Winston Churchill inherited a philo-Semitism from his father. He may have developed a favourable atti- tude towards the Jews in later life, but he did not show it at an earlier...

LETTERS Race for the truth

The Spectator

Sir: You quote me in the article by Andrew Roberts on Churchill's alleged racism (Winston replied that he didn't like black- amoors', 9 April), so perhaps you will allow me to...

Shades of hypocrisy

The Spectator

Sir: Describing the altered film version of his exciting book Fatherland, Robert Har- ris, the novelist and now Spectator diarist, excoriates other writers who take money for...

Legal nicety

The Spectator

Sir: It has not yet been established that to refer to someone as a lawyer brings that individual into hatred, ridicule or contempt or lowers him in the estimation of right-...


The Spectator

RATES 12 Months 6 Months UK 0 £77.00 0 £39.00 Europe (airmail) 0 £88.00 0 £44.00 USA Airspeed 0 US$125.00 0 US$63.00 USA Airmail 0 US$175.00 0 US$88.00 Rest of Airmail 0...

Page 30

Expert analysis

The Spectator

Sir: Buggery is penetration by the penis of the anus. With respect to Simon Heifer (Politics, 9 April), it is 'legal' for nobody, of whatever age or sex, in public or in...

Sir: Paul Johnson (And another thing, 9 April) wants suggestions

The Spectator

for a name for his new enterprise. How about the British Neanderthal Party? D.I. Barker Purton House, Nr Swindon, Wiltshire

Yes, we dare

The Spectator

Sir: Alasdair Palmer (`The case of the van- ishing witnesses', 26 March) tells us that `more than 300 cases have collapsed over the past two years because of successful...

Redeeming qualities

The Spectator

Sir: I really must protest at Robert Harris's savage attack on John Patten (Diary, 2 April). The article by Patten which inspired the attack contained a well argued and entirely...

Party names

The Spectator

Sir: Pace Simon Heifer (2 April), there already is a Forza Inghilterra — it's called the UK Independence Party. I did a Berlus- coni when I founded it, the only difference...

Spy in the sky

The Spectator

Sir: After his chat with Pierre Marion at the Café Fiore ('When spies mean business', 9 April), Alasdair Palmer reports his claim that 'we used to bug Air France'. He does not,...

Without distinction

The Spectator

Sir: Why does Auberon Waugh (Another voice, 2 April) suppose that bad manners are the monopoly of what he patronisingly describes as 'the lower classes'? He should ponder the...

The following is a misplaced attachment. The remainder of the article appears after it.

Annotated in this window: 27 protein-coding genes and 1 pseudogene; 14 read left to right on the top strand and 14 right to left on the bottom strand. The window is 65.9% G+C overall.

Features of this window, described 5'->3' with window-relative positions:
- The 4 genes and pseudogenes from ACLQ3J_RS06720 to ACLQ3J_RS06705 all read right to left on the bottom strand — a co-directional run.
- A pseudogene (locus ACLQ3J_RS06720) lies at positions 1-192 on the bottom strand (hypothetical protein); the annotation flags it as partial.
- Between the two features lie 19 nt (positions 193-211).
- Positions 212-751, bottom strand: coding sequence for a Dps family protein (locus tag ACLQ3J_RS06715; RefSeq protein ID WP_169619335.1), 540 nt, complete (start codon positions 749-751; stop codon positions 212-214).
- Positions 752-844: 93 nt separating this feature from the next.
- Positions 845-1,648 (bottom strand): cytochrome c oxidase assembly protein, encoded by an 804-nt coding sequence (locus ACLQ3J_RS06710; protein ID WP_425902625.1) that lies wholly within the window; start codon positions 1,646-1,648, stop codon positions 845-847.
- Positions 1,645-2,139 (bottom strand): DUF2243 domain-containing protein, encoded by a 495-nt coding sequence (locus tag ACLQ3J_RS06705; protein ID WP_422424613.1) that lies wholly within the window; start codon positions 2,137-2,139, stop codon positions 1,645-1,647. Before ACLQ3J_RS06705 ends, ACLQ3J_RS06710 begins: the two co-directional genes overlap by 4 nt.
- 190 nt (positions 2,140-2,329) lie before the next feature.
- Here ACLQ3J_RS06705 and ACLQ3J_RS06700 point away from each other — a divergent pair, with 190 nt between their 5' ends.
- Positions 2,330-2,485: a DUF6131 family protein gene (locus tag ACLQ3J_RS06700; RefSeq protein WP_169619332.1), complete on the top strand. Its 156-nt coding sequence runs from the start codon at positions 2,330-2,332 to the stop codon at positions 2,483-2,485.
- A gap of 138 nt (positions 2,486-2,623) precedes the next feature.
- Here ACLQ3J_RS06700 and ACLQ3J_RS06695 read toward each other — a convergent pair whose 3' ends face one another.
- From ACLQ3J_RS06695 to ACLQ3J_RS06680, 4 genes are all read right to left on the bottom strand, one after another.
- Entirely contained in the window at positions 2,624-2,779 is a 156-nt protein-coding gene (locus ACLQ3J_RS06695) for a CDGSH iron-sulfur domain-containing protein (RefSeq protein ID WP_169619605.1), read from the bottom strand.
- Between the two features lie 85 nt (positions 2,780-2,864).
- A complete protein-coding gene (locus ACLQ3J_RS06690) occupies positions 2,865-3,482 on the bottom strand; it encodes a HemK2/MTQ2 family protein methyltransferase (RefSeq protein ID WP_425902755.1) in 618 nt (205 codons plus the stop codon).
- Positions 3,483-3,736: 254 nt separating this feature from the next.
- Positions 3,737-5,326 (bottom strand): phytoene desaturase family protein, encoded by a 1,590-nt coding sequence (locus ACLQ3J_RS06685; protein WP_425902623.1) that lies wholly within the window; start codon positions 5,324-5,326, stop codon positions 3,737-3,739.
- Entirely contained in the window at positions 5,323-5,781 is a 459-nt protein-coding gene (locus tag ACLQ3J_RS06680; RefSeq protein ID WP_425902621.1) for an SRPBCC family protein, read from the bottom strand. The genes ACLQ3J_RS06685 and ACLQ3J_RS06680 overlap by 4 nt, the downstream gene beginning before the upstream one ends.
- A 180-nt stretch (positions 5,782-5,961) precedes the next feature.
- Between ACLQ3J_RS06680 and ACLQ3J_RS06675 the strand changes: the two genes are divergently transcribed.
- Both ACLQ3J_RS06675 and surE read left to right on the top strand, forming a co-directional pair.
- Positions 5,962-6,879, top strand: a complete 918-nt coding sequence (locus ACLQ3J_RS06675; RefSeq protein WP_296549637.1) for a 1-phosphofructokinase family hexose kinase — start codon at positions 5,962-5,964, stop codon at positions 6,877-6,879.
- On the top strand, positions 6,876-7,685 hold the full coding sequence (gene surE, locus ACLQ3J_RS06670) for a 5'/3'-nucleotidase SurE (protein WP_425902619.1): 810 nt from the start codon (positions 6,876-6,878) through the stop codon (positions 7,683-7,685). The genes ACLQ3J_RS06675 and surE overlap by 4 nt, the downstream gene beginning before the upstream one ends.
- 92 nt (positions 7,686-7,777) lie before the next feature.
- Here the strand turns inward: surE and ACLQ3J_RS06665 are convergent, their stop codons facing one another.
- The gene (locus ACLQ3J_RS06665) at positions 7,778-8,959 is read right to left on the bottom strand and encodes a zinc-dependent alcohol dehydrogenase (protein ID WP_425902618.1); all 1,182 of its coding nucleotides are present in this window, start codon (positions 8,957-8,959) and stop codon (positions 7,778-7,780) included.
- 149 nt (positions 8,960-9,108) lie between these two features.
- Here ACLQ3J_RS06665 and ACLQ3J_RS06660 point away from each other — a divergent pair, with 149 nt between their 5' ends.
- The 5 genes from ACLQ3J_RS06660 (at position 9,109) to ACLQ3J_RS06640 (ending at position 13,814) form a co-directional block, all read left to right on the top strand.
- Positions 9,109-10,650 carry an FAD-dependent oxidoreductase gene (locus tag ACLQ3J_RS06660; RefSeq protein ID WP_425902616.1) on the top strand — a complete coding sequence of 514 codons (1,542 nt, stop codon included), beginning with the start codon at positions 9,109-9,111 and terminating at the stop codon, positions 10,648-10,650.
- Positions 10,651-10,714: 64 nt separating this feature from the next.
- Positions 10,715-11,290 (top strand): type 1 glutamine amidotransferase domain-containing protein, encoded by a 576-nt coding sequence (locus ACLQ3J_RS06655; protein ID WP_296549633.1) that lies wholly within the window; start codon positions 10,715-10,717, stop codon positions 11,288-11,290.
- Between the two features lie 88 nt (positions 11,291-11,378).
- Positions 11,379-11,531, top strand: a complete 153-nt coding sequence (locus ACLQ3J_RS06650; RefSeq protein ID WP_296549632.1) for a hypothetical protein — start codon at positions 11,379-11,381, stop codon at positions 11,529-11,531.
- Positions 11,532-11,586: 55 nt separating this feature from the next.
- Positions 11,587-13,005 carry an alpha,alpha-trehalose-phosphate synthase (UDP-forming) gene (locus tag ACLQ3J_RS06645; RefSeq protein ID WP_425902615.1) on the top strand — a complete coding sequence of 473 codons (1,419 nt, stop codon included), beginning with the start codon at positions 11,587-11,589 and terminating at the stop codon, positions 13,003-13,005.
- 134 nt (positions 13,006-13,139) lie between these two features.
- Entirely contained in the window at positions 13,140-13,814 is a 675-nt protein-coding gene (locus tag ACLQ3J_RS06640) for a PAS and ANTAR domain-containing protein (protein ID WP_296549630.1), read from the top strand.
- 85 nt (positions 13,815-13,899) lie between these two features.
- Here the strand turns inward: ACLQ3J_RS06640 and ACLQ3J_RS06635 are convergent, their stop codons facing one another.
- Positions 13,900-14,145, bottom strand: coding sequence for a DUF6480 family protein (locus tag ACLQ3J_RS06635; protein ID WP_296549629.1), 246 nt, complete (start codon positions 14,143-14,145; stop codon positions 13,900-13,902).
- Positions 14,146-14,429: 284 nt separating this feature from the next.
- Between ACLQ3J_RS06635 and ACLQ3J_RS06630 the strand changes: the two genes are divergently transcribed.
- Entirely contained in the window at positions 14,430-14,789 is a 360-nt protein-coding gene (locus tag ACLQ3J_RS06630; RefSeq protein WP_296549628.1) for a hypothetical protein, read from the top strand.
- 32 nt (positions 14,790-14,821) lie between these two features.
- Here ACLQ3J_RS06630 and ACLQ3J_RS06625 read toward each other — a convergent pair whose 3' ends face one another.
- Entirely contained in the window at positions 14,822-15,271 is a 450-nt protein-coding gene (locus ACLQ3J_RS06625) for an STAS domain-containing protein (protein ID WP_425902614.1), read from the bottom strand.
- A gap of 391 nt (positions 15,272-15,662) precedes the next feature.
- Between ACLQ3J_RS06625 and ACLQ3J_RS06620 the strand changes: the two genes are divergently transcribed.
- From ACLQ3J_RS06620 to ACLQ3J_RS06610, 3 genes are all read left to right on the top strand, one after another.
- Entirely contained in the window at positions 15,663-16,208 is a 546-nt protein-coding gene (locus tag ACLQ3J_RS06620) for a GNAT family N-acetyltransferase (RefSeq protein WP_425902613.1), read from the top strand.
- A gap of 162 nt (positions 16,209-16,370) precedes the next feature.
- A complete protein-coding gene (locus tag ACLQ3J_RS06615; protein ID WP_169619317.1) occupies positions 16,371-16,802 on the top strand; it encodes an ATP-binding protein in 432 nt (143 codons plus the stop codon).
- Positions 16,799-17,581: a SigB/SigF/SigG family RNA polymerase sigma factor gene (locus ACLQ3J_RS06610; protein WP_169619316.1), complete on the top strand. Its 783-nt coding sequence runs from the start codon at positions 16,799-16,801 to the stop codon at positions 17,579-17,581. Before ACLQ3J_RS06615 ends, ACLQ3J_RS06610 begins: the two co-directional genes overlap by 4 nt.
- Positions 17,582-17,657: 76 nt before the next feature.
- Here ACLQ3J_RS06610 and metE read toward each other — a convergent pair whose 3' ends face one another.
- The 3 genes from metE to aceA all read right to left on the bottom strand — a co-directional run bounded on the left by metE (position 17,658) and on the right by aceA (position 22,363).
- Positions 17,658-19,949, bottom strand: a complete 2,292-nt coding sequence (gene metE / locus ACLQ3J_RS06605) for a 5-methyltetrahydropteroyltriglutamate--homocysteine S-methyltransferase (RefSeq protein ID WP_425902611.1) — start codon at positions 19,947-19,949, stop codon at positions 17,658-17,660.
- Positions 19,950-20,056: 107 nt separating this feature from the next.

Come on down

The Spectator

Sir: Could I suggest that Dr Noel Malcolm (Letters, 9 April) tours Bosnia soon, to add a little contemporary human understanding to his peerless academic knowledge of that...

A rare spirit

The Spectator

Sir: I must take issue with Simon Heifer on how he treats my home MP, Sir Nicholas Fairbairn (Politics, 9 April). Anyone who has had the pleasure of this man's company would...

Page 31


The Spectator

We cannot all sit and commune with nature in the desert wilderness SIMON JENKINS Tucson, Arizona inter in Arizona!' was the advice Galsworthy gave J.B. Priestley. Successful...

Page 32


The Spectator

My old China Charles Powell EXPERIENCES IN CHINA by Sir Percy Cradock John Murray, f19.99, pp. 276 I declare an interest. Having long worked with Percy Cradock in the Foreign...

Page 33

If only Penge had done six across

The Spectator

John Cornwell SEVEN EXPERIMENTS THAT COULD CHANGE THE WORLD by Rupert Sheldnake Fourth Estate, £15.99, pp. 269 H ere is a scientific experiment suggest- ed by the experience...

Californian feat of clay

The Spectator

Tanya Harrod THE CLAY ART OF ADRIAN SAXE by Martha Drexler Lynn Thames & Hudson, £19.95, pp. 160 T he Clay Art of Adrian Saxe takes us into the febrile world of contemporary...

Page 34

Decline, fall and recovery

The Spectator

William Buchan ASPECTS OF ARISTOCRACY by David Cannadine Yale, £19.95, pp. 321 Let wealth and commerce, law and learning die, But leave us still our old nobility! I t may be...

The Guinness Spot

The Spectator

After the Scottish jazz singer in the Festival barn I come on some lost acquaintances, willing to yarn as though we had never lost touch. Disintegrated dark holes in my life...

Page 36

Persuasion in pictures

The Spectator

Kevin Sharpe THE KING'S BEDPOST: REFORMATION AND ICONOGRAPHY IN A TUDOR GROUP PORTRAIT by Margaret Aston Cambridge, £40, pp. 267 hough neither technically accom- plished nor...

Page 37

Better than most of the best

The Spectator

Cressida Connolly CAPTAIN CORELLI'S MANDOLIN by Louis de Bernieres Seeker & Warburg, £14.99, pp. 436 L ouis de Bernieres is one of the 20 who appeared in last years notorious...